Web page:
Programmes and community forums
We work with and fund a number of programmes and services that provide support to families and communities. Our programmes and services vary in their approach, because different people need different things, at different stages of their lives.
Some of our programmes and services are about early intervention – stopping the cycle before it happens. Others are about empowering our communities at a grass-roots level – giving them a voice and influence over the decisions that affect them. Or we might work with Community Response Forums to develop new community-based solutions.
Break-away school holiday programme
These one-week programmes are for young people aged 11 to 17. Activity happens daily, during Christmas and Easter holidays. The programmes give young people an opportunity to enjoy fun, stimulating and structured school holiday programmes, at no cost.
There are three types of programmes:
- sport and activity based
- general activity programmes
- a combination of sport and general activities.
Areas of high community need
The programmes are delivered in areas with high community need, based on the New Zealand Index of Deprivation. Priority was given to the following regions :
- Northland (Whangarei and Far North Districts)
- Auckland (Manukau, Auckland, Papakura and Waitakere Cities)
- Waikato (Rotorua, Taupō and South Waikato)
- Bay of Plenty (Tauranga, Opotiki and Whakatane)
- Gisborne (Gisborne)
- Hawke's Bay (Hastings, Napier and Wairoa)
- Manawatu/Whanganui (Whanganui and Tararua)
- Taranaki (New Plymouth)
- Wellington (Porirua and Hutt City)
- South Island (Greymouth, Christchurch and Dunedin).
These regions may be subject to change.
Participation in the programme is voluntary, and it supports families and whānau who are struggling with challenges or problems that put the health, education and wellbeing of a child at risk.
Home visits in pregnancy – and beyond
Family Start visits can start in the early stages of pregnancy (from three months) and referrals are taken up until a baby is one year. Family Start may continue with the same family until a child is school aged, but only if needed. In exceptional circumstances, a new referral can be taken for a child of up to two years.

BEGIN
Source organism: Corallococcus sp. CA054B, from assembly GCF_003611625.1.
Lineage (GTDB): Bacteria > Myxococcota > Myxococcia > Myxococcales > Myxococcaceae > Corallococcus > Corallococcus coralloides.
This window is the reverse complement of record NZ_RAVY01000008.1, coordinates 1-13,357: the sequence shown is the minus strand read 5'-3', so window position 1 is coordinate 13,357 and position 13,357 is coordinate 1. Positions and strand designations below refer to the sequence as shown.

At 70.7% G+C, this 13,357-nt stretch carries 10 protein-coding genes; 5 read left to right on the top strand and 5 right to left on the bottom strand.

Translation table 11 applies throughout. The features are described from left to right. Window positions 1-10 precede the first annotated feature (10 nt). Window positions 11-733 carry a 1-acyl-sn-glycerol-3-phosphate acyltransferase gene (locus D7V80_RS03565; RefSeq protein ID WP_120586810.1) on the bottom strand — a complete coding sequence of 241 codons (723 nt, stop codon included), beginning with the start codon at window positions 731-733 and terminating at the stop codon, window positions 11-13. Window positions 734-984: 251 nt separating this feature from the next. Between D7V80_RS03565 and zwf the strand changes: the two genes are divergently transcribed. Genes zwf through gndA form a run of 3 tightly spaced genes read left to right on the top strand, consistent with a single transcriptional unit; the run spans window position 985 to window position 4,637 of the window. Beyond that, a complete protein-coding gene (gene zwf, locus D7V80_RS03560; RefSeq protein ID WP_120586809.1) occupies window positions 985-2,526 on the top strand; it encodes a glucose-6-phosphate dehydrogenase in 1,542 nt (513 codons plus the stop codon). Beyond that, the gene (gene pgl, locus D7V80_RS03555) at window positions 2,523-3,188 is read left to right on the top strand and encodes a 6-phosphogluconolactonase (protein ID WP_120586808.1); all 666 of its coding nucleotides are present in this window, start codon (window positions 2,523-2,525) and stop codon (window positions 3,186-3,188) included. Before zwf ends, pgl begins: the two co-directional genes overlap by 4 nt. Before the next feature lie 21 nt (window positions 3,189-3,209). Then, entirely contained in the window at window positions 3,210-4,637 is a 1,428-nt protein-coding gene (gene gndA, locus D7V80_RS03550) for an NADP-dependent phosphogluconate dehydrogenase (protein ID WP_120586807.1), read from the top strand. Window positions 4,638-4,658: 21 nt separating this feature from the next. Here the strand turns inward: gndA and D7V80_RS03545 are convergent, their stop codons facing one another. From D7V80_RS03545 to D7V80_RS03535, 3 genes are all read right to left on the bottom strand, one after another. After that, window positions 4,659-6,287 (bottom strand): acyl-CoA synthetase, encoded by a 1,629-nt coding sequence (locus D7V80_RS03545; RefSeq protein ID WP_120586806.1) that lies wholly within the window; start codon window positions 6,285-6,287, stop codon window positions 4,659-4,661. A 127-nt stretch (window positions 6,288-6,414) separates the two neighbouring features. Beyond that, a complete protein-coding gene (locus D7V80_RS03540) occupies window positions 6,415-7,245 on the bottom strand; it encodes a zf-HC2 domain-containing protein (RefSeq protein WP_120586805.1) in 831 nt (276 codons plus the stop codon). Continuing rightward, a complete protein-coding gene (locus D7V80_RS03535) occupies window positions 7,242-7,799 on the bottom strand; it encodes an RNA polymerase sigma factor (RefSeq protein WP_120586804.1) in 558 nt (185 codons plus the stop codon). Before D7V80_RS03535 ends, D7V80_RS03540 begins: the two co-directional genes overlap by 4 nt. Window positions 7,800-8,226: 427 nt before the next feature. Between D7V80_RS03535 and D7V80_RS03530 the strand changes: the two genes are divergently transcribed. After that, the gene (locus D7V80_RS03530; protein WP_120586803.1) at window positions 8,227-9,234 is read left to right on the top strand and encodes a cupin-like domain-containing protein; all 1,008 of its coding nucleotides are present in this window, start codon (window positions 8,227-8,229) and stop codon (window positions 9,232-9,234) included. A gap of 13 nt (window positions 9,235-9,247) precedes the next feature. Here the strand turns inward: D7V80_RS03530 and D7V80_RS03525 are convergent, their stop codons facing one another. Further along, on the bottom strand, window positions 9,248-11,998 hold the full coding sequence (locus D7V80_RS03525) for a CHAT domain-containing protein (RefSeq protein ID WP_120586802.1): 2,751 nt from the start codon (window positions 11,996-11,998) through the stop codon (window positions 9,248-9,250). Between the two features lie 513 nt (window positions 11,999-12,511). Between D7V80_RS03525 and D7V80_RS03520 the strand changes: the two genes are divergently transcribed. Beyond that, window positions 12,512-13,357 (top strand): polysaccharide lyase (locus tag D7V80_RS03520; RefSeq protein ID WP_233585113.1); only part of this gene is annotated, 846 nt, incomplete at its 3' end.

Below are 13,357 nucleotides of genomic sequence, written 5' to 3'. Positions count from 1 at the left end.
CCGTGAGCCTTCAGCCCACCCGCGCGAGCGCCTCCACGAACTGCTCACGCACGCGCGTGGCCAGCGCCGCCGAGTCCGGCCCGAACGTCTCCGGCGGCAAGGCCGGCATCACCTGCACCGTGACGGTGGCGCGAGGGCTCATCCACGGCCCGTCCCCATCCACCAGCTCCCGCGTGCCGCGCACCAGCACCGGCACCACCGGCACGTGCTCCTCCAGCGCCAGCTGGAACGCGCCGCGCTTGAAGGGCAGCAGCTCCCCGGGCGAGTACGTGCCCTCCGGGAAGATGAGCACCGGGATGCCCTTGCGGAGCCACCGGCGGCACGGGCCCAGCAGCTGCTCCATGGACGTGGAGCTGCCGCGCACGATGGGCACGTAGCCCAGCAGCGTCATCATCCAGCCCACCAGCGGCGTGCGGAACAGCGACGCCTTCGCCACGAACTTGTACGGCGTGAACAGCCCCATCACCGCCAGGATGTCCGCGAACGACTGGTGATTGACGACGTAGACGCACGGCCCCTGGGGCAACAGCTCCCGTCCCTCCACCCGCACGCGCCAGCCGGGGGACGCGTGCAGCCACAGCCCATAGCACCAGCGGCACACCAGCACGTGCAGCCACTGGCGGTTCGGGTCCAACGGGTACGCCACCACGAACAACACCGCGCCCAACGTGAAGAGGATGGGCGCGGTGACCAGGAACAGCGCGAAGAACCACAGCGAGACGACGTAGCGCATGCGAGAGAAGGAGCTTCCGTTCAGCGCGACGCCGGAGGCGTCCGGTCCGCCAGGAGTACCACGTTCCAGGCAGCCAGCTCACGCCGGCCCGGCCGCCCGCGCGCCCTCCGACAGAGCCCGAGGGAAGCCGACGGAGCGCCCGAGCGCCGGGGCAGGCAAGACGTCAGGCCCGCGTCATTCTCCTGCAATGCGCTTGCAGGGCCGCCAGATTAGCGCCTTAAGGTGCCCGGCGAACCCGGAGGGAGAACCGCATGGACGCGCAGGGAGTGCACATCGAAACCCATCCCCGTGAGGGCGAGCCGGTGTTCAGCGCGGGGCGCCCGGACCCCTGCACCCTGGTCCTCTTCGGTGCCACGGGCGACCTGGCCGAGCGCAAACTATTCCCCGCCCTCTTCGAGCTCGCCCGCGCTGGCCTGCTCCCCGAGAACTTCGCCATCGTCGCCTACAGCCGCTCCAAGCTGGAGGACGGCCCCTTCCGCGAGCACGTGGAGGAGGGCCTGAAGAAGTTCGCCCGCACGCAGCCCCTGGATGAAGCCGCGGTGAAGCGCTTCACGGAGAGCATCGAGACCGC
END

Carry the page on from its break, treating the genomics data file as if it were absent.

Challenges we can help you with
We can help when a parent or caregiver has any of these challenges:
- mental health issues
- drinking, using drugs or gambling too much
- abuse as a child
- serious problems with partners, family or whānau
- knowing how to make sure a child is healthy and growing strong
- a child has a disability or needs special care
- the family has been involved with the Ministry for Vulnerable Children, Oranga Tamariki (formerly Child Youth and Family) or they’ve been involved with the family or whānau
- they're a young parent that needs extra support.
Family Start is about improving a child's health, learning and relationships.
How it works
A Family Start whānau worker will:
- visit them at home, starting once a week, and get to know them, their child, their partner and any family or whānau
- find out what parts of being a parent they've already got sorted and what they need help with
- help get the right health care for their child
- explain how their baby is growing and changing at different ages
- help them work out what they want to achieve, change or improve, and make a plan with them to help get there
- offer advice and ideas, and help them solve problems as they work towards their goals
- put them in touch with other help or services they might need
- support them to keep their baby or child safe
- help them understand what they can do as a parent at different stages as their child grows.
Working alongside us
Family Start is not an alternative to emergency or crisis help from other organisations, but we do work with other agencies and professionals to support parents in caring for their child:
For example, through this Work and Income subsidy, families enrolled in Family Start or Early Start may be able to get financial help so their children can participate in early childhood education.
Early Learning Payment
If you would like to refer a family to Family Start, you can talk to a doctor, midwife, Well Child nurse, or any service involved with a family. You can also contact a Family Start provider to find out more about the programme.
When referring a family, please ensure:
- the family is aware of your concerns and why you think a referral might help them (we encourage you to complete the referral form with the family)
- the strengths and aspirations of the family are acknowledged
- the family gives consent for the referral.